His signature health care overhaul legislation may have a hit snag this week, but President Barack Obama said Friday in Cleveland that he remains committed to getting the controversial bill passed. Speaking during a town hall forum at Lorain County Community College in the working class suburb of Elyria, Obama said the reforms contained within the bill were needed to help slow rapid increases in health care costs and ensure that all Americans are covered.Obama conceded the bill "ran into a bit of a buzz saw" this week after its nearly assured passage was thrown into uncertainty late Tuesday after a Republican U.S. Senate victory in Massachusetts. Still, Obama vowed to keep fighting for the legislation that would "hold the insurance industry accountable and bring more stability and security to folks in our health care system."
It remains uncertain why kind of legislation the president would support. Tuesday's election was observed by some as a rebuke of the overhaul plan, while others said it showed Americans were more concerned about the economy and jobs than reconfiguring health care.
Speaking at the college, Obama addressed worries about job creation. Ohio has been hard hit by the recession. Its jobless rate rose to 10.9% in December, the state reported Friday, higher than the national average. Critics have charged that the president's $787 billion stimulus program, passed just weeks into his presidency, has failed to create jobs. But the president fought back, saying that the package saved the country from falling into a deeper recession that likely would have resulted in millions more jobs lost. ""We would have been looking at a second Great Depression," he said.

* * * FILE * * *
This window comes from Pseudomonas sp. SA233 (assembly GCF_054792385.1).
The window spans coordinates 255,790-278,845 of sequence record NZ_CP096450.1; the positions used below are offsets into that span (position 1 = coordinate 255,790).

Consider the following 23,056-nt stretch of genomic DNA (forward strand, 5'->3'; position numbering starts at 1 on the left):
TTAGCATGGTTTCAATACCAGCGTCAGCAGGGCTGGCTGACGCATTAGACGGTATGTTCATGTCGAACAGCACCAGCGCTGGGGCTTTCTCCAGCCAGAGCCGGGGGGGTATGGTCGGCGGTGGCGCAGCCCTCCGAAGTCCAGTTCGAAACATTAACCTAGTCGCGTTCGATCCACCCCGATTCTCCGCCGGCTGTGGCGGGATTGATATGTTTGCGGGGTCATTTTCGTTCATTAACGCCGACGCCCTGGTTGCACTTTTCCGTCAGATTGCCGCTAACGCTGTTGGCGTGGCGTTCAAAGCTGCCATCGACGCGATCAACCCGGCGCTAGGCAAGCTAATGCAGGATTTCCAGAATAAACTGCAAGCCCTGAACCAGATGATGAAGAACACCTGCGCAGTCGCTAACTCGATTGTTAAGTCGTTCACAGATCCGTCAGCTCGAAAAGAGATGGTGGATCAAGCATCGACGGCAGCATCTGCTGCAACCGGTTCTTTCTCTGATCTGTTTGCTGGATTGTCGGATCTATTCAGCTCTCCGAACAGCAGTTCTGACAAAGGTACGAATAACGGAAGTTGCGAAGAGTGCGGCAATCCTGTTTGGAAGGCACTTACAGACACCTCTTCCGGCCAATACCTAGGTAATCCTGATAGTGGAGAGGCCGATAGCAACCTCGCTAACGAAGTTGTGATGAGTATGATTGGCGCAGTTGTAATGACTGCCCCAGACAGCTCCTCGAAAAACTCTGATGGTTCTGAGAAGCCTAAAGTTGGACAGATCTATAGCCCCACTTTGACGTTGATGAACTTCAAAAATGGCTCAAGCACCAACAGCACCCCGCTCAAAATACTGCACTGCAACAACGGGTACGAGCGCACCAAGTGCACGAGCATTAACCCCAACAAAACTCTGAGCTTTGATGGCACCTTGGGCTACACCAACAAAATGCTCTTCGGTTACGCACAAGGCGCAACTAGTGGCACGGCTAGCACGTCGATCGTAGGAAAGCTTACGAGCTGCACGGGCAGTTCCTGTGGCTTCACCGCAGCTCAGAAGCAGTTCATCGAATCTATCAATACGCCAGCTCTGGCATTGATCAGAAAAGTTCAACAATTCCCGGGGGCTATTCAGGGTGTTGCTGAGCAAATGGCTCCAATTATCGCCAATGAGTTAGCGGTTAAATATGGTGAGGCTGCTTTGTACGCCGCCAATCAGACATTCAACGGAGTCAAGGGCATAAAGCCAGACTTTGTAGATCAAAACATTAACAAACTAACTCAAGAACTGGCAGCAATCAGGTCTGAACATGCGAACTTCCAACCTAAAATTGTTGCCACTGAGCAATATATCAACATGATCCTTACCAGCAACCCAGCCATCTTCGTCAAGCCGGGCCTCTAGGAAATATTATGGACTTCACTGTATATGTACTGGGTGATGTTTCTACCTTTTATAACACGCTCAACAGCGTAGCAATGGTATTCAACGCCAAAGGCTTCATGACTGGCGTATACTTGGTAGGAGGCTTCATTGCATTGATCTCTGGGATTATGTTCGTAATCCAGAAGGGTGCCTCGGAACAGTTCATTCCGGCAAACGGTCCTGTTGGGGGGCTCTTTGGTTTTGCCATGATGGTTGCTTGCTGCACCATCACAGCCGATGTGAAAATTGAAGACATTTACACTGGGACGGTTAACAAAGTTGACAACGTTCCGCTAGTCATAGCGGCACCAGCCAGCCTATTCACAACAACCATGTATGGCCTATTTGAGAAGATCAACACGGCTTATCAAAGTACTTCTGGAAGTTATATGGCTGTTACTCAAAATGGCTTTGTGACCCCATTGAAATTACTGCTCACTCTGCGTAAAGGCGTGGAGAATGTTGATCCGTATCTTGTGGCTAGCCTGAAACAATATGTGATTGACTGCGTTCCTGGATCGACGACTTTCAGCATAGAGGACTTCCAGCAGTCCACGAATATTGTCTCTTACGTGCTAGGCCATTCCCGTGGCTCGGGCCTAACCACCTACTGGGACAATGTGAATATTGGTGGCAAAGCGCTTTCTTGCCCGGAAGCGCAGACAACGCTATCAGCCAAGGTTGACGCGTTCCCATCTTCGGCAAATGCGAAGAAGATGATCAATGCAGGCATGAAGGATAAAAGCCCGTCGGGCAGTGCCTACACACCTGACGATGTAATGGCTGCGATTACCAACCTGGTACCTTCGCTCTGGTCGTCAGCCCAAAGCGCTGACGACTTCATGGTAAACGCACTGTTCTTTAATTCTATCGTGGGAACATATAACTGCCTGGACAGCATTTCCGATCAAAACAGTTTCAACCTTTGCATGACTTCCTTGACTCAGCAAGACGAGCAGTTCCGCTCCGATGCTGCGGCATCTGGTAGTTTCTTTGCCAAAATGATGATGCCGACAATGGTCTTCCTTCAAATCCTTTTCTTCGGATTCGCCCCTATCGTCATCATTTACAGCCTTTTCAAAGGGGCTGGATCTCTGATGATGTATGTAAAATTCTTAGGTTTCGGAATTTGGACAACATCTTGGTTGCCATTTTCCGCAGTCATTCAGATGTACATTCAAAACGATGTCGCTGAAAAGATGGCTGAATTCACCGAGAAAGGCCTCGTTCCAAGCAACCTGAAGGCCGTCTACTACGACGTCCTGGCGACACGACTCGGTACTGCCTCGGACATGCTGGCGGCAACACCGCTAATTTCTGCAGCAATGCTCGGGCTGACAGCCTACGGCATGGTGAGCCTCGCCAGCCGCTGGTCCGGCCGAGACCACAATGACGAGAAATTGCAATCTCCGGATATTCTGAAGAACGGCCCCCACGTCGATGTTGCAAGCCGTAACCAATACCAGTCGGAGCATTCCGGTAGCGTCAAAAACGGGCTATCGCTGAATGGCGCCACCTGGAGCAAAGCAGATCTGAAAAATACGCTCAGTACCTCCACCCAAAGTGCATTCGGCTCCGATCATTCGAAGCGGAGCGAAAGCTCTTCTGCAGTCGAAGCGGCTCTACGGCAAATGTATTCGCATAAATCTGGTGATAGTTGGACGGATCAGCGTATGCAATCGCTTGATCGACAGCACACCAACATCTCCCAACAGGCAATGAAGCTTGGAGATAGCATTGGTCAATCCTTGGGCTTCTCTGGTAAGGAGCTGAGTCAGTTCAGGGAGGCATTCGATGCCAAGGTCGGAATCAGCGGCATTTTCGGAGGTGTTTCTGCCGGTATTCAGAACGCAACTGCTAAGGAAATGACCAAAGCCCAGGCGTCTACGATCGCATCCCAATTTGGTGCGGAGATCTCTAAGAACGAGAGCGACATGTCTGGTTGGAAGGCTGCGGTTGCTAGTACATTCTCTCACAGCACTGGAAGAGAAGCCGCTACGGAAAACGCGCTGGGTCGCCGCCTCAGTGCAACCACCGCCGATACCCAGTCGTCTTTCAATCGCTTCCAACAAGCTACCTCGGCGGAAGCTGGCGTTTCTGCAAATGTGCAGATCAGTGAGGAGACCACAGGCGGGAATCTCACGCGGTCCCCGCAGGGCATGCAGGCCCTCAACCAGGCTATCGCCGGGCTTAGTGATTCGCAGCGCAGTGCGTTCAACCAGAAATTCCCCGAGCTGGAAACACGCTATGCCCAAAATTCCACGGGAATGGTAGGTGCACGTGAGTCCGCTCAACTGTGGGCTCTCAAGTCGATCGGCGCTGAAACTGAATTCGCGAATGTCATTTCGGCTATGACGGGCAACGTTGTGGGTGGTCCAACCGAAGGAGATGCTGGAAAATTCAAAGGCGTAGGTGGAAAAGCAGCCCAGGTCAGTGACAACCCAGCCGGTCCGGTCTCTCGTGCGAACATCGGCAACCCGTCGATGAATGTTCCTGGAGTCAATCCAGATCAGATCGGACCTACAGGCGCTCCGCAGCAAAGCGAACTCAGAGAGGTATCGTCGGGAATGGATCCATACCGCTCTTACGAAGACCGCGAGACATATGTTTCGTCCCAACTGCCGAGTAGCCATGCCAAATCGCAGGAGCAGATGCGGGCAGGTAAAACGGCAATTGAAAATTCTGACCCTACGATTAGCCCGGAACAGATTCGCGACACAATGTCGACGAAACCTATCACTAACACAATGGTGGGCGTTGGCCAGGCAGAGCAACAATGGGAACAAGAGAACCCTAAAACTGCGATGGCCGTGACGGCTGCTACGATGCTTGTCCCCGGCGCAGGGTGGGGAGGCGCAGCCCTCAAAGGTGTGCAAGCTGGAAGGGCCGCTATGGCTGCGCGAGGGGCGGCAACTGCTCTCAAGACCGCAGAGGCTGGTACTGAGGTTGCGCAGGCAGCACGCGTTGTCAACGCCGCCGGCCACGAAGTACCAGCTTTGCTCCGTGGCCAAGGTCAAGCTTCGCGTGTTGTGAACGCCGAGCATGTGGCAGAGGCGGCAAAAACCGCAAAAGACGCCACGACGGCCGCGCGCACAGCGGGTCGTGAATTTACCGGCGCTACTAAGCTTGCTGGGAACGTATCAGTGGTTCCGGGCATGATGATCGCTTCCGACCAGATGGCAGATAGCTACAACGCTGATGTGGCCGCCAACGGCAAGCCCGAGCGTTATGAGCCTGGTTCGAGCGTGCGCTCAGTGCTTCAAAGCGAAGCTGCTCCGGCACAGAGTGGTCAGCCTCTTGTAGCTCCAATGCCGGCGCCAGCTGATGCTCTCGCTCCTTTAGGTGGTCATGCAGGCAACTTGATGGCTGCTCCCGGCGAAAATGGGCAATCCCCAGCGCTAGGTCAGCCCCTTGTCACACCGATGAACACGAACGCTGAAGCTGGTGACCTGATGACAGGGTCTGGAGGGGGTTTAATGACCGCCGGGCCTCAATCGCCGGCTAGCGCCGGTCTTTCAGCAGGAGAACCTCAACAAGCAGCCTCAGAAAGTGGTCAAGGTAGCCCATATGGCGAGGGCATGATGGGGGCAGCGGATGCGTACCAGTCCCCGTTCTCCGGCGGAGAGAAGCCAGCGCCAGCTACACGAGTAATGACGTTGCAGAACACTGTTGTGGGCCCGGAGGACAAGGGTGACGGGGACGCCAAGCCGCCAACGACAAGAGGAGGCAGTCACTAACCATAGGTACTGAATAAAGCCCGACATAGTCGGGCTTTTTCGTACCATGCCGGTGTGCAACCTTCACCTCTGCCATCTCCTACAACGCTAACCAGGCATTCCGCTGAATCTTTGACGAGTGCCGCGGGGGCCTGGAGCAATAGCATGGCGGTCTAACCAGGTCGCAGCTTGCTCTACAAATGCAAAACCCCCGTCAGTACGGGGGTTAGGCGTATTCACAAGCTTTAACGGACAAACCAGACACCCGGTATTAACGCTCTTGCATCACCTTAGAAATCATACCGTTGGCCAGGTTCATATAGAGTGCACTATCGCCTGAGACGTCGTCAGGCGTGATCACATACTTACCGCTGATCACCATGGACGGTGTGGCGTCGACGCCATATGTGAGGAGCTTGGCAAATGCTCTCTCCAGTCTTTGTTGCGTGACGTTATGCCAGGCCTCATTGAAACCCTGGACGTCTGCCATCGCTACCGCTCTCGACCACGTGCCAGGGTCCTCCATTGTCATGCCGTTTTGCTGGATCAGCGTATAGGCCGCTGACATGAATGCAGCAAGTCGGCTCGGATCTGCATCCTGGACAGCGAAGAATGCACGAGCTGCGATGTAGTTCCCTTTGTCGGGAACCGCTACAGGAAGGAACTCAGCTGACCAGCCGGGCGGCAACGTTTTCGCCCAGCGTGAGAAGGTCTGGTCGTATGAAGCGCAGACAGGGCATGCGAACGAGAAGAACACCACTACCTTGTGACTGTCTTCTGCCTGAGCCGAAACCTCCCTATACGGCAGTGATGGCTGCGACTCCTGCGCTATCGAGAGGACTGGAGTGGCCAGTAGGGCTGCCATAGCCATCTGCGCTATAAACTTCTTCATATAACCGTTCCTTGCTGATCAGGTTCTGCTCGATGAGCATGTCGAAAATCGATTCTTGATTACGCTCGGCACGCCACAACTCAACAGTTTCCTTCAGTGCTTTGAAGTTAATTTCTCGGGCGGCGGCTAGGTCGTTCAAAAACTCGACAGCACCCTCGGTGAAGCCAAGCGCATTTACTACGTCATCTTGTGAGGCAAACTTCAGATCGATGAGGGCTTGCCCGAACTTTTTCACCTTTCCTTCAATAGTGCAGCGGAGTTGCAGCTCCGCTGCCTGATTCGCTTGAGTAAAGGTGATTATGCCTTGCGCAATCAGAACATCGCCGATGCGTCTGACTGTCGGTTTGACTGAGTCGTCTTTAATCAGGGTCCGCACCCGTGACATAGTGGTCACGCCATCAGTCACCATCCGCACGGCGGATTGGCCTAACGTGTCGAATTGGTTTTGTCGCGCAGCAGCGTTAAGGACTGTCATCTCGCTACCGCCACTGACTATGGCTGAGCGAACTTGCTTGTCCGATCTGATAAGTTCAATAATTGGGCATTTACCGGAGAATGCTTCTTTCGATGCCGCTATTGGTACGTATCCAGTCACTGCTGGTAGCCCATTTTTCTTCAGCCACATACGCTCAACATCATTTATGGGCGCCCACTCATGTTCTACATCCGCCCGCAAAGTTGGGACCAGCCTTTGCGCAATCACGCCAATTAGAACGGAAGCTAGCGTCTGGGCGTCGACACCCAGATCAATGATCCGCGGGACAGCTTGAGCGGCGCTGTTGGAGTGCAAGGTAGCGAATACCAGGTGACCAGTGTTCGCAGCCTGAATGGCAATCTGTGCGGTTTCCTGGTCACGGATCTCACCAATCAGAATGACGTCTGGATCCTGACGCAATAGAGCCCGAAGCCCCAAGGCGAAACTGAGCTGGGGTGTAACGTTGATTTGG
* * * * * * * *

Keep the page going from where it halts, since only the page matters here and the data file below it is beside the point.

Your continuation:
Obama acknowledged that communities such as Elyria, which has seen thousands of blue-collar jobs lost as manufacturers moved away in recent years, have yet to see signs of recovery and he renewed his call for congress to pass a second economic recovery package, an issue Obama aides told CNN will make its way into the president's State of the Union address Wednesday.
The president also pushed for financial regulatory reform to ensure that financial institutions billed as "too-big-to-fail" could not longer threaten the financial security of the country and its people. Returning to his populist message of earlier in the week, Obama vowed once again to take on Wall Street. "It is going to be a fight, you watch," he said. "I just want to have some rules in place so when these guys make dumb decisions, you don't end up having to foot the bill."
Returning to the theme of health care in his closing remarks, Obama said he understood Americans' apprehensiveness with the bill, given partisan bickering and the slow pace at which it took shape. "The legislative process is messy and people are fearful of that," said Obama, adding that he didn't seek office to shrink from the tough issues the nation faces.
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